I’ve been writing about comic books and superheroes for quite some time, and have been a fan even longer. I got into comic books in the early ’90s, when it was extremely rare that a young girl from the South would be interested in reading them. I grew up on syndicated television shows like Wonder Woman, Charlie’s Angels, and The Bionic Woman that showed women as more than just a love interest or damsel in distress. Therefore, my eventual love of comic book superheroes was inevitable. As much as I loved being a fan of all the Marvel, DC, Image, etc. characters, I learned real quick that my presence as a fan wasn’t necessarily welcomed by everyone else–specifically, dedicated fanboys who hogged up all of the counter space at the local comic book store. Back then, I had to fight for my place at the counter and, apparently, some things never change.

Almost 30 years later, after I’ve made a decent career out of writing about what I love, the bigotry and misogyny that I first experienced all those years ago seems to have grown louder, thanks to the internet. The internet allows trolls of all kinds to share hateful, ignorant comments all while hiding behind a computer screen. Not long ago, I wrote an in-depth expose on the Comicsgate hate group, an organization who vocally opposes diversity and progressivism in American comic books. This group was against the advancement of characters, writers, and artists who dared mess with their pristine idea of how comic books should be made. As women, POC, and LGBTQ individuals rose in the ranks both on and off the page of comic books, the dissonance created by Comicsgate and it’s followers has come to a fever pitch. I got a few online death threats for that article, which made me feel even more proud for writing it.

Take for example, 2019’s Captain Marvel. The first female-led superhero film in the MCU, which took almost a decade to make. Black Widow and Wanda Maximoff were pretty much still playing supporting roles in the adventures of Captain America, Thor, and Iron Man at this point. Twenty films into the MCU later, we finally get a solo female superhero film–and fanboys hated it from the start. Despite the fact that Captain Marvel is already known as one of the most powerful characters in the comic books, some didn’t want Cap & Co. to be outshined by a woman who “doesn’t smile” and is “too cocky.” The sexism ran rampant, after all would someone say that a male superhero doesn’t smile enough? Or is too arrogant? Hell, Iron Man built a whole civilian identity around being arrogant. Ironically, Captain Marvel made big bank at the box office and proved that women were absolutely interested in being represented in superhero movies. Was it the best film of the MCU? Perhaps not, but it is far from the worst.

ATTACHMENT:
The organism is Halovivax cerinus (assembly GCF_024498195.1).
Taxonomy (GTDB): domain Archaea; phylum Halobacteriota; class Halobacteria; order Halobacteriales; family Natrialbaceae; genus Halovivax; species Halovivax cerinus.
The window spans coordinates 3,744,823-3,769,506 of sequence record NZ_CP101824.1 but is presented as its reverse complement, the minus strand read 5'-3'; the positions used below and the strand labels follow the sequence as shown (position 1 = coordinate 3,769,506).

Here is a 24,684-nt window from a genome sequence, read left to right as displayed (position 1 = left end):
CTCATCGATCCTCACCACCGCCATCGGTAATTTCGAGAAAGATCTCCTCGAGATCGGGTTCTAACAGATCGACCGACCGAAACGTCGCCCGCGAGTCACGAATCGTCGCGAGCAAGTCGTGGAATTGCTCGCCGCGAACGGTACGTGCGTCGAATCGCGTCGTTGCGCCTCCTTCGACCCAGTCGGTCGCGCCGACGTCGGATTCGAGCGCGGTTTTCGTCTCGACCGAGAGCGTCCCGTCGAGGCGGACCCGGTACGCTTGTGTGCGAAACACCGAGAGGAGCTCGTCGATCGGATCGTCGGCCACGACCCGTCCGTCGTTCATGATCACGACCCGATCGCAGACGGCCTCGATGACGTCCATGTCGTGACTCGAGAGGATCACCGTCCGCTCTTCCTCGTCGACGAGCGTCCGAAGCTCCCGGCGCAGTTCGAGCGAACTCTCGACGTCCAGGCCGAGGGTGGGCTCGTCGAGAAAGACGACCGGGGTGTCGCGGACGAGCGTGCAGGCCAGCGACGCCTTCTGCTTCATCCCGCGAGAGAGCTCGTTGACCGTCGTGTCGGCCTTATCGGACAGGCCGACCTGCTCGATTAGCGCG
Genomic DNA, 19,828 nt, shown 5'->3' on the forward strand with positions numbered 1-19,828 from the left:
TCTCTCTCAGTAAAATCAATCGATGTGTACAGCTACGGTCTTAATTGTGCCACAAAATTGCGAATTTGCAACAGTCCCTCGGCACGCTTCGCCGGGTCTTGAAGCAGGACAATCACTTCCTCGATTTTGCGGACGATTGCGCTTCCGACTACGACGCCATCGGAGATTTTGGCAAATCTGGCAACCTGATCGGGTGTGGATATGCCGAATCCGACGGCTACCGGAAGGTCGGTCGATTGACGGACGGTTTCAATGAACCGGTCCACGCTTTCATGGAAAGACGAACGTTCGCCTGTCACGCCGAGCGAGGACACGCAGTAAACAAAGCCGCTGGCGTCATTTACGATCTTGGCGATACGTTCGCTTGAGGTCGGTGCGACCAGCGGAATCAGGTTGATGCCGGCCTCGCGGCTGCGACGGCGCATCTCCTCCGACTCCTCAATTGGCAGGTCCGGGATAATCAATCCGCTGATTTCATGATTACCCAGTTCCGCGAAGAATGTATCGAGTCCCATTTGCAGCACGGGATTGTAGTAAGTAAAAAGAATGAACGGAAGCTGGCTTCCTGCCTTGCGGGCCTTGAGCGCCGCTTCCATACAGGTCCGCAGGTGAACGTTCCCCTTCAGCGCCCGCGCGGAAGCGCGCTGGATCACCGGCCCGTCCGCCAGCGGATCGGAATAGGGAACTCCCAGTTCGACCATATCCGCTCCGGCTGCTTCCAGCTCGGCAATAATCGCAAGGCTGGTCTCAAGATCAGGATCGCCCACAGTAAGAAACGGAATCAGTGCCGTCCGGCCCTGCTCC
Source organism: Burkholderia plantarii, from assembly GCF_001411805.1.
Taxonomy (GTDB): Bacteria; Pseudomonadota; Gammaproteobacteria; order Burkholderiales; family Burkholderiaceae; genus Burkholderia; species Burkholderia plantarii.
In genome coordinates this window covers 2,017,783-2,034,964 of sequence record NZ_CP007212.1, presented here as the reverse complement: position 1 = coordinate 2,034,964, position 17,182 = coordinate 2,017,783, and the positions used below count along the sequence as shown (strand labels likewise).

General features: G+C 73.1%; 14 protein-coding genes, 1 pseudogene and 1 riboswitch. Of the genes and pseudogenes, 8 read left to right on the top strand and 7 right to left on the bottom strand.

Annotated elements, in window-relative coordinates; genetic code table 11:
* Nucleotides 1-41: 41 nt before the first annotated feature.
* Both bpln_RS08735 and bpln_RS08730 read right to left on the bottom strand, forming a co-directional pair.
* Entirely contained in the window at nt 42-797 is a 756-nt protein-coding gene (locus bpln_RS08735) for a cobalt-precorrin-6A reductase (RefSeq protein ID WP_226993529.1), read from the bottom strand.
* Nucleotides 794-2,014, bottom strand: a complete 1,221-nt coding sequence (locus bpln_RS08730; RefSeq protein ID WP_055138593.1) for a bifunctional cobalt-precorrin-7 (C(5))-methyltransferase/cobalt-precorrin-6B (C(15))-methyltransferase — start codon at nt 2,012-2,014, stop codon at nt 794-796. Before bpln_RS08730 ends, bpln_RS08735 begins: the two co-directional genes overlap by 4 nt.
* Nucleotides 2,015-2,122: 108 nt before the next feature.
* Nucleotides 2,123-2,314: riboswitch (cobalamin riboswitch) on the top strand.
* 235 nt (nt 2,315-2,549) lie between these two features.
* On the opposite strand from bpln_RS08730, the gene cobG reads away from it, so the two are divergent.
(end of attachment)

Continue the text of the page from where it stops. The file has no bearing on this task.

The same is now happening with this year’s Black Widow, which for all intents and purposes, should’ve been released way before the demise of it’s lead character in Avengers: Endgame. Most fans and critics loved the film, but there were still the naysayers who thought it was a “killjoy” or that it was too much like a James Bond film. Are we watching the same film? Black Widow is a film about sisterhood and survival. The film shines a realistic light on the harsh truth about child trafficking and how women have to struggle for their own autonomy way too often (#FreeBritney). Natasha’s backstory, which we had only scenes bits and pieces of up until now, was fleshed out, finally making her a fully-formed character. There is also a distinct difference between a movie about spies and a movie that has spies in it. If anything, Black Widow is just as much a family drama as it is a superhero action movie. Some say it comes up too little, too late. Some have called it a pretty damn sweet swan song for Natasha.

Toxic fandoms have been around forever and don’t show any sign of giving up anytime soon. Of course, they aren’t exclusive to just Marvel. Netflix just released it’s Masters of the Universe: Revelations revival of the beloved cartoon from the ’80s. Fanboys took the internet once again to review-bomb the Kevin Smith-helmed show simply because they felt like it didn’t have enough He-Man in it and it focused too much on Teela. The show is called MASTERS of the Universe. Not The He-Man Show or even He-Man and the Masters of the Universe. And I wonder if there would’ve been such an uproar over focusing on Teela if she had retained her volumptuous appearance from the original series, instead of becoming a side cut-wearing queer icon.

So, what can we do about it? It’s simple–show up and show support for superhero projects that feature women, POC, and members of the LGBTQ community. Pay to see that movie. Praise an actor’s performance on social media. Safely attend comic-cons and support artists and writers there. Even just offering words of encouragement or appreciation to them go a long way. By no means am I saying to say a project is good simply because it features members of a marginalized group, but I am saying to support it if you liked it and don’t automatically discount it because it does. Our voices have to be louder, and prouder, to drown out the bigoted hate speech.

Straight, white fanboys do not have domain over all comic books and superhero properties. Genre projects that get made do not owe them anything, because the industry is starting to get that fans of superheroes come from all walks of life and are eager to see themselves represented as such.

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